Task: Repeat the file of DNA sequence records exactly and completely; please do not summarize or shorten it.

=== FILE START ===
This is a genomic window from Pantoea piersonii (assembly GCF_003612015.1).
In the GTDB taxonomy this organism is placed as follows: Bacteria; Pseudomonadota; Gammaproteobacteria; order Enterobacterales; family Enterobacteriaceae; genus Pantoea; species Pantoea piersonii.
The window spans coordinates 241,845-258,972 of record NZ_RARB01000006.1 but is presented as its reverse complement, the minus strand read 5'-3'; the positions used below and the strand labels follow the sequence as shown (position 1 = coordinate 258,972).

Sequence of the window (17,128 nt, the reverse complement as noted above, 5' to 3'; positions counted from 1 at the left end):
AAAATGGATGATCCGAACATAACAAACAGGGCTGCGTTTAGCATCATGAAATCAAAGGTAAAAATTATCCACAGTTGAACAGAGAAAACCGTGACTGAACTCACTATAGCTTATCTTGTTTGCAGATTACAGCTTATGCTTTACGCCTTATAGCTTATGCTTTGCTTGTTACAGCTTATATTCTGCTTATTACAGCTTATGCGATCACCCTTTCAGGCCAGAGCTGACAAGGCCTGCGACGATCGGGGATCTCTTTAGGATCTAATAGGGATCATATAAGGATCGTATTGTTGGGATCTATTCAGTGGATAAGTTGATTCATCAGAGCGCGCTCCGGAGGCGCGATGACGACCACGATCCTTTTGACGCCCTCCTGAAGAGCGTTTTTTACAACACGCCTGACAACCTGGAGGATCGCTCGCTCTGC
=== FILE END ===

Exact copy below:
This is a genomic window from Pantoea piersonii (assembly GCF_003612015.1).
In the GTDB taxonomy this organism is placed as follows: Bacteria; Pseudomonadota; Gammaproteobacteria; order Enterobacterales; family Enterobacteriaceae; genus Pantoea; species Pantoea piersonii.
The window spans coordinates 241,845-258,972 of record NZ_RARB01000006.1 but is presented as its reverse complement, the minus strand read 5'-3'; the positions used below and the strand labels follow the sequence as shown (position 1 = coordinate 258,972).

Sequence of the window (17,128 nt, the reverse complement as noted above, 5' to 3'; positions counted from 1 at the left end):
AAAATGGATGATCCGAACATAACAAACAGGGCTGCGTTTAGCATCATGAAATCAAAGGTAAAAATTATCCACAGTTGAACAGAGAAAACCGTGACTGAACTCACTATAGCTTATCTTGTTTGCAGATTACAGCTTATGCTTTACGCCTTATAGCTTATGCTTTGCTTGTTACAGCTTATATTCTGCTTATTACAGCTTATGCGATCACCCTTTCAGGCCAGAGCTGACAAGGCCTGCGACGATCGGGGATCTCTTTAGGATCTAATAGGGATCATATAAGGATCGTATTGTTGGGATCTATTCAGTGGATAAGTTGATTCATCAGAGCGCGCTCCGGAGGCGCGATGACGACCACGATCCTTTTGACGCCCTCCTGAAGAGCGTTTTTTACAACACGCCTGACAACCTGGAGGATCGCTCGCTCTGC